The speed at which a technology can become ubiquitous is sometimes utterly astounding. According to a recent report, over a third of Americans now own tablets, and that number is only going to rise. Among consumers aged 18 to 34, tablet ownership is even more common, with over half of Americans in this key demographic owning a tablet. What began as an Apple revolution has blossomed with competition furiously keeping pace, as Android-based devices now account for 59% of tablets sold. Even more impressive is according to the report, 68% of US adults plan to purchase a tablet computer at some point in the future. These increases fall in line with a number of major consumer tech trends; namely the continued mobilization of technology.
Another thing that is driving tablet technology is its increased use in business applications. Just the other day for example, I went into a great local bar where the taps had iPad displays with a credit card swipe. Consumers were able to self serve and pay right from the taps, it was a really unique experience. The truth of the matter is that tablet computers are fun, they are the closest thing to everyone’s dream of Minority Report style computers. Traditional style PCs and laptops are typically more expensive, much larger, and less intuitive to use, and that is why they have begun to lag behind tablets. PC sales have fallen each of the past two years, and experts are projecting that tablets will outpace the entire PC market as soon as 2015. If market data is not enough to show that times are changing, Google just launched the world’s first tablet café.
Established in Dakar, The Equinoxe represents a possible solution to bringing the internet to third-world countries, who often are plagued with issues like frequent power outages. Tablet cafes like this one could take hold in places like Africa where most people cannot afford to buy the devices, additionally the tablet’s use of batteries and mobile data connections makes them immune to power cuts. The tablet is opening a lot of doors for people in developing countries that were previously slammed shut due to economic constraints. Take DataWind’s new tablet the Aakash 2, a tablet aimed solely at providing an affordable way to connect people in poor developing areas to the wealth of information on the internet. The tablet is being sold at the affordable price of $35US to qualifying students. This affordable tablet is already beginning to make waves, in May the Punjab government provided 150,000 students in rural Punjab with Aakash tablets in an effort to strengthen education in those rural areas.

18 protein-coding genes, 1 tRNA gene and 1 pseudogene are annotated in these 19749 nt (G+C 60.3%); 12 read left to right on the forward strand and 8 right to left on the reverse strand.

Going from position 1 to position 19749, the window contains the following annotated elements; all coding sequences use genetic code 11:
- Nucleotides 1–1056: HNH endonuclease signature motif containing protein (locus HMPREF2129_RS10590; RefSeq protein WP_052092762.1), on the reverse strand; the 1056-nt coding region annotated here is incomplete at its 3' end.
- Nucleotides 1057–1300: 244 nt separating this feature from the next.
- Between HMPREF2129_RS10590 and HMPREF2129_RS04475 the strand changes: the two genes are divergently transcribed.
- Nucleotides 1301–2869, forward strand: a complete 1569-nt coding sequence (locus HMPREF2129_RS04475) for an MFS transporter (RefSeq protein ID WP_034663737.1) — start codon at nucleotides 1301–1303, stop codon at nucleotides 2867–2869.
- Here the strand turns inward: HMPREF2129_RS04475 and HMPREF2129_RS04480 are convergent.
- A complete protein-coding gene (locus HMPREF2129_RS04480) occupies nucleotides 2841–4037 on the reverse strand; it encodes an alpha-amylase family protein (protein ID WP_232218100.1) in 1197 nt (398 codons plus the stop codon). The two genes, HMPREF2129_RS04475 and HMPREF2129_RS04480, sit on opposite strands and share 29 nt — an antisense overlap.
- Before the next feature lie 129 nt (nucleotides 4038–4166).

The rapid increase in tablet ownership is not just transforming the computer hardware industry but many others as well, from media to advertising and retail. Second screen viewing, for example, has become a major trend, that will only continue to become more relevant. Shops like SoHo’s BaubleBar are taking advantage of the technology to improve the way we shop. Even websites are changing the way they design their pages to respond to the growing number of tablet users, responsive web design is one of the major trends of 2013. Tablets make shopping online a far more interactive and enjoyable experience, something consumers appreciate. In fact, tablets alone are expected to generate more than $65 billion in U.S. retail sales by 2017, or about 20%, as more shoppers take to mobile devices for online transactions. It’s almost comical to think that at one point people thought the iPad would not be successful, considering just how important the device and the others it inspired have become. The tablet’s future is incredibly bright.
Sent from my iPad